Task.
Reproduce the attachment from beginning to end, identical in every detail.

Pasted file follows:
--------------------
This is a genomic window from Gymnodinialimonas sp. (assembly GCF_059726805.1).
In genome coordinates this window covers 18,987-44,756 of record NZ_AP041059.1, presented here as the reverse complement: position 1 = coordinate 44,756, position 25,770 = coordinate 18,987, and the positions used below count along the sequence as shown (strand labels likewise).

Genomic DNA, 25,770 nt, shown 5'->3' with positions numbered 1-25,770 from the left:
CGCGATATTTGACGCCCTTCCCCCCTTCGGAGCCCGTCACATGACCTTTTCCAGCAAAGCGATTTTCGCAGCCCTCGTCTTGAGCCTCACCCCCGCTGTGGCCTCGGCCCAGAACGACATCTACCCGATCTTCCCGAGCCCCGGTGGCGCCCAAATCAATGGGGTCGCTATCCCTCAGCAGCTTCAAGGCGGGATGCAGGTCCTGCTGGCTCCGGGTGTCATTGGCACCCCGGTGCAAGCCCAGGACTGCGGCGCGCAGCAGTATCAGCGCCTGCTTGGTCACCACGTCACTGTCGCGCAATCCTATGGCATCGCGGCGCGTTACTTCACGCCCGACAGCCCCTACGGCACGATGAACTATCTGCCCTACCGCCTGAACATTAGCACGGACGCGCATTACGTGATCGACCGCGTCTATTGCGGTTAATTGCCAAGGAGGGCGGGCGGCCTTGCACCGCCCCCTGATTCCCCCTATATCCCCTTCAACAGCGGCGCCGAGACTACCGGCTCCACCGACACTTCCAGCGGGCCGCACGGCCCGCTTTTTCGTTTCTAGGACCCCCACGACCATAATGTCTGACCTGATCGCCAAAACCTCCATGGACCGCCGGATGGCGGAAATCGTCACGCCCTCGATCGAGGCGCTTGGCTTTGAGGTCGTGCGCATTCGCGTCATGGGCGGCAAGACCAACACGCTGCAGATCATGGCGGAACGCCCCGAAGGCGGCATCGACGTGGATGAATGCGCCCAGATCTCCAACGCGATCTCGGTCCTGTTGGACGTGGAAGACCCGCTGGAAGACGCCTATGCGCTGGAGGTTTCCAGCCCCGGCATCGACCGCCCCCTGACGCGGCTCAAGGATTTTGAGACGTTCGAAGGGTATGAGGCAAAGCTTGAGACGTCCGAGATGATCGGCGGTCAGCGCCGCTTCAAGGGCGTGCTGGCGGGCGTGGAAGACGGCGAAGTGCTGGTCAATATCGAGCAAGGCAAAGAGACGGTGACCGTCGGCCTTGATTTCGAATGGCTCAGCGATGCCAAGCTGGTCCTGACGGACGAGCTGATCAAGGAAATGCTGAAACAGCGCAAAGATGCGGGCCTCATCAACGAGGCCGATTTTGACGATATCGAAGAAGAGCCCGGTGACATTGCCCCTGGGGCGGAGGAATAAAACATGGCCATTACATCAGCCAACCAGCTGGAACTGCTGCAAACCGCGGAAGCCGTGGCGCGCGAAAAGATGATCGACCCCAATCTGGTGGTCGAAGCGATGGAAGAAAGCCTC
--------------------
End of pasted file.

This is a genomic window from Gymnodinialimonas sp. (assembly GCF_059726805.1).
In genome coordinates this window covers 18,987-44,756 of record NZ_AP041059.1, presented here as the reverse complement: position 1 = coordinate 44,756, position 25,770 = coordinate 18,987, and the positions used below count along the sequence as shown (strand labels likewise).

Genomic DNA, 25,770 nt, shown 5'->3' with positions numbered 1-25,770 from the left:
CGCGATATTTGACGCCCTTCCCCCCTTCGGAGCCCGTCACATGACCTTTTCCAGCAAAGCGATTTTCGCAGCCCTCGTCTTGAGCCTCACCCCCGCTGTGGCCTCGGCCCAGAACGACATCTACCCGATCTTCCCGAGCCCCGGTGGCGCCCAAATCAATGGGGTCGCTATCCCTCAGCAGCTTCAAGGCGGGATGCAGGTCCTGCTGGCTCCGGGTGTCATTGGCACCCCGGTGCAAGCCCAGGACTGCGGCGCGCAGCAGTATCAGCGCCTGCTTGGTCACCACGTCACTGTCGCGCAATCCTATGGCATCGCGGCGCGTTACTTCACGCCCGACAGCCCCTACGGCACGATGAACTATCTGCCCTACCGCCTGAACATTAGCACGGACGCGCATTACGTGATCGACCGCGTCTATTGCGGTTAATTGCCAAGGAGGGCGGGCGGCCTTGCACCGCCCCCTGATTCCCCCTATATCCCCTTCAACAGCGGCGCCGAGACTACCGGCTCCACCGACACTTCCAGCGGGCCGCACGGCCCGCTTTTTCGTTTCTAGGACCCCCACGACCATAATGTCTGACCTGATCGCCAAAACCTCCATGGACCGCCGGATGGCGGAAATCGTCACGCCCTCGATCGAGGCGCTTGGCTTTGAGGTCGTGCGCATTCGCGTCATGGGCGGCAAGACCAACACGCTGCAGATCATGGCGGAACGCCCCGAAGGCGGCATCGACGTGGATGAATGCGCCCAGATCTCCAACGCGATCTCGGTCCTGTTGGACGTGGAAGACCCGCTGGAAGACGCCTATGCGCTGGAGGTTTCCAGCCCCGGCATCGACCGCCCCCTGACGCGGCTCAAGGATTTTGAGACGTTCGAAGGGTATGAGGCAAAGCTTGAGACGTCCGAGATGATCGGCGGTCAGCGCCGCTTCAAGGGCGTGCTGGCGGGCGTGGAAGACGGCGAAGTGCTGGTCAATATCGAGCAAGGCAAAGAGACGGTGACCGTCGGCCTTGATTTCGAATGGCTCAGCGATGCCAAGCTGGTCCTGACGGACGAGCTGATCAAGGAAATGCTGAAACAGCGCAAAGATGCGGGCCTCATCAACGAGGCCGATTTTGACGATATCGAAGAAGAGCCCGGTGACATTGCCCCTGGGGCGGAGGAATAAAACATGGCCATTACATCAGCCAACCAGCTGGAACTGCTGCAAACCGCGGAAGCCGTGGCGCGCGAAAAGATGATCGACCCCAATCTGGTGGTCGAAGCGATGGAAGAAAGCCTC